One of my many fantasies growing up in land-locked Saint Paul, Minnesota was to sail the seven seas on a tramp steamer. At the time I probably wasn’t even sure what a tramp steamer was. But the name conjured up images of beautiful brown girls, swaying palm trees and vast blue oceans. Perhaps it was some ‘50s Errol Flynn movie that warped my malleable mind into wondrous thoughts of riding the high seas.
By my mid-teens, it had become a feverish dream burning a hole in my idle hours. I began perusing magazines, novels and seafaring books for clues on how to enter that maritime world. I devoured Joshua Slocum’s ‘Sailing Alone around the world’ and ‘Moby Dick.’ Jack London’s ‘The Sea Wolf’ gripped my imagination more than Dick Tracy or Tarzan ever could.
In fall of 1961, a Life magazine article pushed me over the edge. It was entitled: ‘Before the Mast’ and subtitled: ‘A farm boy ships aboard a freighter.’ The article went on to chronical the adventures of an Iowa farm boy who was selected by the Seafarers International Union hiring hall in New Orleans to work aboard the M/V Del Monte that was sailing off to Brazil. By the end of the article the young sailor was in Rio de Janeiro and getting a tattoo. I was hooked. I sent off an introductory letter to some maritime union in Detroit seeking employment on any ship available. Their form letter response demanded an in-person interview and I didn’t have the bus fare to get there. Totally dejected, I went to college instead.
Fast forward several lifetimes and after college I went to live in Europe. I ended up working at a Danish laundry outside of Copenhagen. Weekends were spent wandering the harbor and talking to the marginal characters who inhabited that strange dockside world. After a month or so I applied for employment on a Norwegian freighter bound for who knows where. I can’t remember why I was turned down; lack of experience, my glasses or my foreign status. The only available work was as a deck hand or dish washer and I didn’t qualify for either. Go figure. A couple of rough weather weekend runs to Germany by ferry boat got that seafaring wanderlust out of my system for good. Or so I thought.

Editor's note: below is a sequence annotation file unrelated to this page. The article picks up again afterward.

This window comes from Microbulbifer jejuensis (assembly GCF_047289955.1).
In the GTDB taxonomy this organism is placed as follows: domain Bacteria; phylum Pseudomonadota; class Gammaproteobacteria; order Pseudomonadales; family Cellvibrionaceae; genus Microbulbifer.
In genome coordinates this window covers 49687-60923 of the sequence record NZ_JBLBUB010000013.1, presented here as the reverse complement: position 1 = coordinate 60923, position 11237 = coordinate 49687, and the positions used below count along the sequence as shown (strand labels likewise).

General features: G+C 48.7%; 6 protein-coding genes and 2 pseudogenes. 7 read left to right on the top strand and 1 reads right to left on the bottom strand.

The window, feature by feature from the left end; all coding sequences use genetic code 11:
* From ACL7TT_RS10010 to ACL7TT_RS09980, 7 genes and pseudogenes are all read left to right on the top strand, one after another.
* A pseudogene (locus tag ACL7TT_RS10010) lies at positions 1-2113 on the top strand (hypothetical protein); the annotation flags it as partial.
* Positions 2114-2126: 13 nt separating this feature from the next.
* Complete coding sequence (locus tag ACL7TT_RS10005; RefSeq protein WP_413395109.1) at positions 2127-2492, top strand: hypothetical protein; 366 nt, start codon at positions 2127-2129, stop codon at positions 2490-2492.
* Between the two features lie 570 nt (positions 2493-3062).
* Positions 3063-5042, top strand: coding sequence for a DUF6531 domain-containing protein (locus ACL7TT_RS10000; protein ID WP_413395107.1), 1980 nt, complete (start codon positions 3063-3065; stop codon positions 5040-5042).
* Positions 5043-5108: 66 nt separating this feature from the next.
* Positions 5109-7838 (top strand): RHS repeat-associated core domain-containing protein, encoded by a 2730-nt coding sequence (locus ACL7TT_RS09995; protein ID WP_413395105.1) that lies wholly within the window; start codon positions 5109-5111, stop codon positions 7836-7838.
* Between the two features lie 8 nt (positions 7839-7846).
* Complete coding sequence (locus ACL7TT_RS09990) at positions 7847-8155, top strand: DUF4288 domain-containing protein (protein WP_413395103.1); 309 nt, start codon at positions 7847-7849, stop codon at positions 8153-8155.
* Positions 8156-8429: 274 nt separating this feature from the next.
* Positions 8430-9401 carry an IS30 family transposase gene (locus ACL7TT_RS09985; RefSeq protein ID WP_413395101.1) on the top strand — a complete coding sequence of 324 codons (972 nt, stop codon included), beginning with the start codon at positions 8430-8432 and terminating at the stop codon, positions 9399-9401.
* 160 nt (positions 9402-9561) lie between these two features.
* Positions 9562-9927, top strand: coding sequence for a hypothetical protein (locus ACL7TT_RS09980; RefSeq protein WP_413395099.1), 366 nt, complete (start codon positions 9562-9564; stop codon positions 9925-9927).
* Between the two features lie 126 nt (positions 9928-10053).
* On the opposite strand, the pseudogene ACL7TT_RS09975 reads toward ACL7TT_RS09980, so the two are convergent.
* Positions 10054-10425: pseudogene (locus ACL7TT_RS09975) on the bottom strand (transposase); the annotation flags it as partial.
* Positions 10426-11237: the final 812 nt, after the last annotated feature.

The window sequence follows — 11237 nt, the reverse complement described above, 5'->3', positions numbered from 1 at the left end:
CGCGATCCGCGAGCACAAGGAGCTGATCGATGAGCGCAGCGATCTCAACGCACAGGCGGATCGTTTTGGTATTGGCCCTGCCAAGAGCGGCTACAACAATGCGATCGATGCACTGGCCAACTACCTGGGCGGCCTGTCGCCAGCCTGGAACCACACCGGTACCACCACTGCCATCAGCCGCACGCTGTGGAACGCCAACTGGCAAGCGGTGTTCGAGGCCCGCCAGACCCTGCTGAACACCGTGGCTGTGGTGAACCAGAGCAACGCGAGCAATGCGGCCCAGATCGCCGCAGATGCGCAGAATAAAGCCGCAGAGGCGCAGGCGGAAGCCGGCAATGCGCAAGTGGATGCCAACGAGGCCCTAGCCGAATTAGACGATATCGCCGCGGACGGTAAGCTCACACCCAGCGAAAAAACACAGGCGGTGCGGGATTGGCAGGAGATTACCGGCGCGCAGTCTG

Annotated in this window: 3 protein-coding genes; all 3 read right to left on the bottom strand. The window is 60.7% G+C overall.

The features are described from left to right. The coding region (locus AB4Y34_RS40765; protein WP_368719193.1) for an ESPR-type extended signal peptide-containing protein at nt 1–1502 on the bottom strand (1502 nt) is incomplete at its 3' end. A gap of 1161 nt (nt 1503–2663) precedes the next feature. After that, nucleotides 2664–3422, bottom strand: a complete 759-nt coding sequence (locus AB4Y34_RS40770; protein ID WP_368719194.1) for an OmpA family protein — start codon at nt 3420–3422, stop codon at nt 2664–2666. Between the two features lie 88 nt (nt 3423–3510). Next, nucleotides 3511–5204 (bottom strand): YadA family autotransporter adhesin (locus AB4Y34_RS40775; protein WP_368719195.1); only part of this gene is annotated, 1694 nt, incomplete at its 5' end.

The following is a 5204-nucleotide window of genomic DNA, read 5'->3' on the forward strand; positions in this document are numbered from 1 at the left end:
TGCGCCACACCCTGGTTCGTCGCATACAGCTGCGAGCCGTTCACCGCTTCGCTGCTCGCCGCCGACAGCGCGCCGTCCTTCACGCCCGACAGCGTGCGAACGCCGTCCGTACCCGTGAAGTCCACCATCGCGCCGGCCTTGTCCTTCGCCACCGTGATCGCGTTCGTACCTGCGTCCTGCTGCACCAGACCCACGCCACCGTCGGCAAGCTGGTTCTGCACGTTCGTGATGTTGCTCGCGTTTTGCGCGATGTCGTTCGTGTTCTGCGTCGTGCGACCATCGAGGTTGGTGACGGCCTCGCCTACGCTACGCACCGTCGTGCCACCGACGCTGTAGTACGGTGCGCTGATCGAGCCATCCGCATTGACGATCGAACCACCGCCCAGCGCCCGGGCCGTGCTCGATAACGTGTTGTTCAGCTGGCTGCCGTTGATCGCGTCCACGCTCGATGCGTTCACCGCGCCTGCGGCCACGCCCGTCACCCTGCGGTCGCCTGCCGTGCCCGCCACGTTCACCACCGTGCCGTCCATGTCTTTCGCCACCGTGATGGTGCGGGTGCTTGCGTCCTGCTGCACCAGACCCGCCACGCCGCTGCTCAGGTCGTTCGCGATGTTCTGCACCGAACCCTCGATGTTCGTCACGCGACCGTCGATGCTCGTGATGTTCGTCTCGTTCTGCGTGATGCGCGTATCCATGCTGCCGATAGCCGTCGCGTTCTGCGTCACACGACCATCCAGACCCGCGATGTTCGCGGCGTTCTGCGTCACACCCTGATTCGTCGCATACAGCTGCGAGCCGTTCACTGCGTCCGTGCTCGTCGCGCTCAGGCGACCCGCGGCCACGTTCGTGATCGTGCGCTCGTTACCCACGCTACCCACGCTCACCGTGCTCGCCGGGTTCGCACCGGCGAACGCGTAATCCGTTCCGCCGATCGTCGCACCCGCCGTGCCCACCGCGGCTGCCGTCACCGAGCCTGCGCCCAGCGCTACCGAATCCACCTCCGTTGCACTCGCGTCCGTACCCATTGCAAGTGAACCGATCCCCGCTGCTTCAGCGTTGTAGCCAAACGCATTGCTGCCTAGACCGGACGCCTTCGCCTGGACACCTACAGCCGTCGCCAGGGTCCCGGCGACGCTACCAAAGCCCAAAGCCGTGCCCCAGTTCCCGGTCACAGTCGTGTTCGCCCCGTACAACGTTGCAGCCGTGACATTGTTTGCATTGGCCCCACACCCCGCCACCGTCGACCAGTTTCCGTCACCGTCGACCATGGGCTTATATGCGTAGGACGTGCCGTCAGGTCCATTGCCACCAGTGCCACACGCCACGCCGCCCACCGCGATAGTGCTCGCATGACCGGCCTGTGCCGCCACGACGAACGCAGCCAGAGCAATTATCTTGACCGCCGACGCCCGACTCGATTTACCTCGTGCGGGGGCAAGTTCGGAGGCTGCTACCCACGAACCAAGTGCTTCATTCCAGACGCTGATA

Upon my return to Minnesota I used to imagine Duluth as my gateway/getaway to the great lakes and the open seas beyond. Lake Nokomis became my Inland Ocean. My girlfriend and I used to drive up to the Twin Ports. We would find some forlorn hilltop overlooking the harbor and hunker down. We’d drink cheap wine, eat cheese and crackers, and wax philosophically about foreign lands and the exotic travels we imagined we might do some day.
Later on in life Sharon and I discovered river cruising in Europe. We found that pace much more to our liking. It was relaxed, controlled and manageable. My youthful fantasies had subsided and the thoughts of living in the same work clothes for more than twenty-four hours caused me a chill.
Recently a ten-day tour of Cuba put us on a cruise ship for the first time. The Celestyal Crystal is one of the smaller cruise ships in the cruise industry. It could hold more than one thousand passengers. Ours had only six hundred. But that was still about five hundred and fifty too many for my liking. Sadly, that ship is as close as I’m ever going to get to my tramp steamer at sea.
I’m an old man now (when I’m willing to admit it.) My imagined seafaring days never came to be and I’m OK with that. It was a fantasy born in boredom, a sense of abandonment and no inkling of the exciting years ahead.
As I matured and came to understand my own idiosyncrasies, quirks, strengthens and weak-nesses I realized it was best that I didn’t end up on some cluttered, vomit-strained deck somewhere. A deckhand’s life was not for me. Laguna Beach is a fair substitute whenever I feel the need to suck in salt air and feel sand between my toes.
My world became rich, involved, and stimulating. The women I knew and the men I befriended were all part and parcel of another world that wove a tapestry of memories as firm as any ships log possibly could. My life ended up a journey well taken with never a sea storm to swell against my ship of state. I crested life’s rolling swells of good and bad experiences always aiming for a horizon that promised only better times ahead.
It still does.